Exhibitions

 
  • Mark Wallinger SITE Featuring Construction Site, 2011 and 10000000000000000, 2012 (detail) © the artist Courtesy the artist, Anthony Reynolds Gallery and BALTIC Centre for Contemporary Art

    Colin Davison

    © the artist

  • Mark Wallinger Construction Site 2011 Courtesy of Anthony Reynolds Gallery, London

    © © the artist

  • Mark Wallinger SITE Featuring The Other Wall, 2012 and 10000000000000000, 2012 Courtesy the artist, Anthony Reynolds Gallery and BALTIC Centre for Contemporary Art

    Colin Davison

    © the artist

  • Mark Wallinger 10000000000000000, 2012 (detail) Courtesy the artist, Anthony Reynolds Gallery and BALTIC Centre for Contemporary Art

    Colin Davison

    © the artist

  • Mark Wallinger 10000000000000000 Courtesy the artist

    © the artist

  • Mark Wallinger MARK, 2010 Courtesy the artist, Anthony Reynolds Gallery and BALTIC Centre for Contemporary Art

    Colin Davison

    © the artist

  • Mark Wallinger Self Portrait (Times New Roman), 2012 Courtesy the artist, Anthony Reynolds Gallery and BALTIC Centre for Contemporary Art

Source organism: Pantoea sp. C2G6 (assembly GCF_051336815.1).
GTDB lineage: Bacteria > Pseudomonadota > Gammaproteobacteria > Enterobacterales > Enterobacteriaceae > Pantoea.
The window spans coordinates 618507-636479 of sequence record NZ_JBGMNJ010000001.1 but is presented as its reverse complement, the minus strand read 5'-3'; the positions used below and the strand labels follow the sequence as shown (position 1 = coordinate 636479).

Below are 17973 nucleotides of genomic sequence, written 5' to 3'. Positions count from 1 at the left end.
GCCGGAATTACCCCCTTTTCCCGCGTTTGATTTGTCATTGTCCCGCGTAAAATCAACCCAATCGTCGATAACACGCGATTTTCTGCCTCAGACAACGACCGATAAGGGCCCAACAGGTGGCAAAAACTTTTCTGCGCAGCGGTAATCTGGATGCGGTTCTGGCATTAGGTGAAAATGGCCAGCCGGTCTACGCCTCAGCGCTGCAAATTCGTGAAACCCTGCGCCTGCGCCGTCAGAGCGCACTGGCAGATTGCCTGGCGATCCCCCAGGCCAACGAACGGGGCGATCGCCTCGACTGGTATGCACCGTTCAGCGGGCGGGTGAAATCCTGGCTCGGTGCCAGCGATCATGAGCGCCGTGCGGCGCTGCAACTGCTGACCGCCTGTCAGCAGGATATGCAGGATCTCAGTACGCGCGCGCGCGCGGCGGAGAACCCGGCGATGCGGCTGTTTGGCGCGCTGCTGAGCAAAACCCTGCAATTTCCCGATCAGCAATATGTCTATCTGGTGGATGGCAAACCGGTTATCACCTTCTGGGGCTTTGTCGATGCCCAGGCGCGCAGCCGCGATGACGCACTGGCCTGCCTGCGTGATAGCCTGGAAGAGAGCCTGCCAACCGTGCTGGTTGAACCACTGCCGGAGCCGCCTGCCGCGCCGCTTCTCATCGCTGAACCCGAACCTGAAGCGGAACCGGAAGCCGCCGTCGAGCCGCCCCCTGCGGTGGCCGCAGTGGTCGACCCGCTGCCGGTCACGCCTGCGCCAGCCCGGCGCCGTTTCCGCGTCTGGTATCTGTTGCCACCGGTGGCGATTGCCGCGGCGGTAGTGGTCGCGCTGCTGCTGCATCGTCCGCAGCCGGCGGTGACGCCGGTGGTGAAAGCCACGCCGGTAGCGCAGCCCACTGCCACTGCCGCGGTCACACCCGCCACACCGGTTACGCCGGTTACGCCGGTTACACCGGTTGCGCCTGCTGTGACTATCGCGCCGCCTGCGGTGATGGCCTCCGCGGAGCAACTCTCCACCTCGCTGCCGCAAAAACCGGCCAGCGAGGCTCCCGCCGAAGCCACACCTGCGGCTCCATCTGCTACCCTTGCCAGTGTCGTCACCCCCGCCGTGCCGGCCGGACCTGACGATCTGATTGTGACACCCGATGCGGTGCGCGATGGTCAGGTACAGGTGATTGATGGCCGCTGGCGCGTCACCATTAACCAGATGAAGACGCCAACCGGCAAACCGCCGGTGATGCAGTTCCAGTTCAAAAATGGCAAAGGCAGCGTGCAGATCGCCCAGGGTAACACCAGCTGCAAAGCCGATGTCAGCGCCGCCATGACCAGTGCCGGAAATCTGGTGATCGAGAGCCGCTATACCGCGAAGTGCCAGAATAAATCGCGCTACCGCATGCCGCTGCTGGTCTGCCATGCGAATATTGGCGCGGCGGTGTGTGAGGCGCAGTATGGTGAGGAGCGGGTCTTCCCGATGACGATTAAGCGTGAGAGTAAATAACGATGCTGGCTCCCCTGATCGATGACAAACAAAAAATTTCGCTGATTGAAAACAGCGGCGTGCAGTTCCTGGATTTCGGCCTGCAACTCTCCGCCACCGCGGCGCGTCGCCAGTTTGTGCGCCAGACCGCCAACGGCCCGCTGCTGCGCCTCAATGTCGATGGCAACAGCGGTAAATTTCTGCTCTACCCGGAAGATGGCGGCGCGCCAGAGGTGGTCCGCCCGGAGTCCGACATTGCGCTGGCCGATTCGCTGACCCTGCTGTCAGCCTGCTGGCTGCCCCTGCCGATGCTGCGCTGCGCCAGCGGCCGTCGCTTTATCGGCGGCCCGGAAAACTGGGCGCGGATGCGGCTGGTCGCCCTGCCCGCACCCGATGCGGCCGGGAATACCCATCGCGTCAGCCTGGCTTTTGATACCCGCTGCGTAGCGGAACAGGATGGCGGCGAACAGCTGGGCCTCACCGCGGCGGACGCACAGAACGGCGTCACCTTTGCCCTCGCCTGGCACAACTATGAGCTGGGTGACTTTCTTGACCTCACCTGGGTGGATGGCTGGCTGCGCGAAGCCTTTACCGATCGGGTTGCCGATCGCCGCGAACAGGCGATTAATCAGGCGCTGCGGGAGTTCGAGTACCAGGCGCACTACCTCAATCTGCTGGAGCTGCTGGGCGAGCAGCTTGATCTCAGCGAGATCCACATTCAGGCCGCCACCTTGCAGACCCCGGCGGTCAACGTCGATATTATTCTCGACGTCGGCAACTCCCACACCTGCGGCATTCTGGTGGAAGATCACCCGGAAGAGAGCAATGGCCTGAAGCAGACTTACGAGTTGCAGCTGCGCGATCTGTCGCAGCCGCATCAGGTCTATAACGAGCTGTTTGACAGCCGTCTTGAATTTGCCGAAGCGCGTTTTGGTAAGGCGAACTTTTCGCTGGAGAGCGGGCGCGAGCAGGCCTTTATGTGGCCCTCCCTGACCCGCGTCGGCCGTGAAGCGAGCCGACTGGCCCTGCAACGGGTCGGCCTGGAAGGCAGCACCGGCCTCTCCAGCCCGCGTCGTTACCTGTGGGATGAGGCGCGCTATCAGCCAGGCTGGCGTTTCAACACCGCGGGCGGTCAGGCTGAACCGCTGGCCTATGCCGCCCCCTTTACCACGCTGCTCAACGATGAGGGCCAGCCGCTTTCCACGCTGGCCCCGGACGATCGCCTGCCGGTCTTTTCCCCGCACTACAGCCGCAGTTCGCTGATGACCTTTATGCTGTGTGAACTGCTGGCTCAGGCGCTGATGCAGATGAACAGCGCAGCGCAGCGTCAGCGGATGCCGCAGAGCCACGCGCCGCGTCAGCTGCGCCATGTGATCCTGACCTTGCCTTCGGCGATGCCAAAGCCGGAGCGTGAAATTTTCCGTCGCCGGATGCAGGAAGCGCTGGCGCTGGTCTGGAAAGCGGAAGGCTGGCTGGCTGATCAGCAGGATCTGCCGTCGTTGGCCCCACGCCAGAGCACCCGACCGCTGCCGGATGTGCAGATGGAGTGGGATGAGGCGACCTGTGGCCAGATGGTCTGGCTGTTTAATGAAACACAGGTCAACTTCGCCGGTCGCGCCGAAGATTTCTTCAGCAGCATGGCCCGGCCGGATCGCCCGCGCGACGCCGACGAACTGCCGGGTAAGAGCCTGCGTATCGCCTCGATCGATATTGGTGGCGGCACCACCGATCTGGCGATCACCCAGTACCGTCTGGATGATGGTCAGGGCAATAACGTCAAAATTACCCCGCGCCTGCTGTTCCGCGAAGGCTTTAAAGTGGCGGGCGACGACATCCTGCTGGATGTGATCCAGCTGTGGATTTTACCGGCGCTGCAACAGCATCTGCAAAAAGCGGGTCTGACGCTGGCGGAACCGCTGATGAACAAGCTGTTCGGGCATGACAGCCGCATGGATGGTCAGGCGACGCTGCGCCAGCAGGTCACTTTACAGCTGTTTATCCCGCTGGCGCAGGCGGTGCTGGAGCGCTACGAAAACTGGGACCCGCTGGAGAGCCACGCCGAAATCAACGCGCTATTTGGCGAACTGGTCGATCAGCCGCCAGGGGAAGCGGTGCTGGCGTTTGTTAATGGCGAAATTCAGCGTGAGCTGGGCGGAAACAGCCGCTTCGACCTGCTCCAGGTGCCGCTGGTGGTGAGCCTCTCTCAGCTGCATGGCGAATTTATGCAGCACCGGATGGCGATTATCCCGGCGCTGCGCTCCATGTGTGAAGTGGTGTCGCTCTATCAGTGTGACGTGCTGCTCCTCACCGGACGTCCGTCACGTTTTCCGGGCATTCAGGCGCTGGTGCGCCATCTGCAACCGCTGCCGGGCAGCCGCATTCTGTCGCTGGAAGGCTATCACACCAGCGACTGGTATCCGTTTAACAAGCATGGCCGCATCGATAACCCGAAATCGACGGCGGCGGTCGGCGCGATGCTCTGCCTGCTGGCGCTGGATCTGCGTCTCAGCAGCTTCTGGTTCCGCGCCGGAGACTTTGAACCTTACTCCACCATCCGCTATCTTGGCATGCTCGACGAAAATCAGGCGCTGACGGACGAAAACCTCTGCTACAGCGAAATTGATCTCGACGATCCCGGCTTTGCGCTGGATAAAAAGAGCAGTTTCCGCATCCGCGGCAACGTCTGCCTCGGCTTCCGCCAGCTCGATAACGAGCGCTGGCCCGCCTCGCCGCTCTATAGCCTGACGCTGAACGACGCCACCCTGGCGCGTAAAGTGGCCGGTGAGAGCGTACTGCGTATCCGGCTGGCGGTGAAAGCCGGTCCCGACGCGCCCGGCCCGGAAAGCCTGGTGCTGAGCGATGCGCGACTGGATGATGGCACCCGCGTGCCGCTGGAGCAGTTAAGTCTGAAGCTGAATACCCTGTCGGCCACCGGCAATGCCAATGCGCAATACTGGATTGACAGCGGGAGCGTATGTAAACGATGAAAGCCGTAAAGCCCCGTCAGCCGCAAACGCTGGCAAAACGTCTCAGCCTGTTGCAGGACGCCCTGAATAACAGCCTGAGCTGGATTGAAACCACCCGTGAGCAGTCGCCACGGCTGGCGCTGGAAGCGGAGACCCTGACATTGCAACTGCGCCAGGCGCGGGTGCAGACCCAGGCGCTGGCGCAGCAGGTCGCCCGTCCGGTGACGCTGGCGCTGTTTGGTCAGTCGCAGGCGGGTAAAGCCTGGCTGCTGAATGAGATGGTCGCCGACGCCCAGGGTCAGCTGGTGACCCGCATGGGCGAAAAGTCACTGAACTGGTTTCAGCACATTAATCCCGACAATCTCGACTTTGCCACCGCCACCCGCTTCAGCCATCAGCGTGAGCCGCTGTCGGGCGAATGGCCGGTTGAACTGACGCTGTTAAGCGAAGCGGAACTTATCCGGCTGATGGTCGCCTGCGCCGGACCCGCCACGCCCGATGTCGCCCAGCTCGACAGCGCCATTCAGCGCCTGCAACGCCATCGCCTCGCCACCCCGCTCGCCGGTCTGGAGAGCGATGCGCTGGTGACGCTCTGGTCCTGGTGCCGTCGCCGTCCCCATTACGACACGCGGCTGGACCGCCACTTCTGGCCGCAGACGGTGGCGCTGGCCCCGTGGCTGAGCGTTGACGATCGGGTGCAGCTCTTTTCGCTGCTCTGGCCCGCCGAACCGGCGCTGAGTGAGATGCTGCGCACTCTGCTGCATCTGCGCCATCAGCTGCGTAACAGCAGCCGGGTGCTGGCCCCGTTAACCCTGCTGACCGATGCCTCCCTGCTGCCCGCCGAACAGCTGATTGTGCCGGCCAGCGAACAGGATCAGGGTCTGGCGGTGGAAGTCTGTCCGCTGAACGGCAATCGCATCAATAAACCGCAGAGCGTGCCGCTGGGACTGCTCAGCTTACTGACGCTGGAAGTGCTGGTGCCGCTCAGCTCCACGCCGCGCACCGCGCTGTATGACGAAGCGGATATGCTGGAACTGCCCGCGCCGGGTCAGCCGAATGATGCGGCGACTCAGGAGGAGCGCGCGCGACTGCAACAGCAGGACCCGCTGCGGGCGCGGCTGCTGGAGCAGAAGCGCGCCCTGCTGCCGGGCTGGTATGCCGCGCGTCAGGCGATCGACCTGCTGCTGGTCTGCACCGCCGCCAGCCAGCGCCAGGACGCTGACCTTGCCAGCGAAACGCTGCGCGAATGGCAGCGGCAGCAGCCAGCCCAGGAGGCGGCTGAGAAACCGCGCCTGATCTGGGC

Colin Davison

    © the artist

  • Mark Wallinger SITE Featuring MARK, 2010 and 10000000000000000, 2012 (detail) Courtesy the artist, Anthony Reynolds Gallery and BALTIC Centre for Contemporary Art

    Colin Davison

    © the artist

Mark Wallinger

SITE

22 June 2012 - 14 October 2012

Twice nominated for the Turner Prize, once in 1995 and again in 2007 when he won, Mark Wallinger is one of the best known figures in the British art world. In 1999 his Ecce Homo occupied Trafalgar Square’s fourth plinth to great acclaim and in 2001 he represented Britain at the Venice Biennale. For SITE, the artist’s largest exhibition in the UK for over a decade, Wallinger will realise three major new commissions and give the UK premiere of his new film ‘Construction Site’ 2011.

Wallinger turns everyday moments of life into transcendent possibilities, Attempting to systematise nature, the mundane and the abstract, 10000000000000000 2012 catalogues and compares 65,536 stones, each occupying its own square on a gargantuan checkerboard — the simplest binary device for implying order. The Other Wall, in contrast, sees randomness contained in the form of a monumental brick wall. Each brick is numbered sequentially by hand prior to construction and then distributed with no order. On the side of BALTIC’s building, overlooking the River Tyne, Wallinger creates the simplest of self-portraits for a digital age. 

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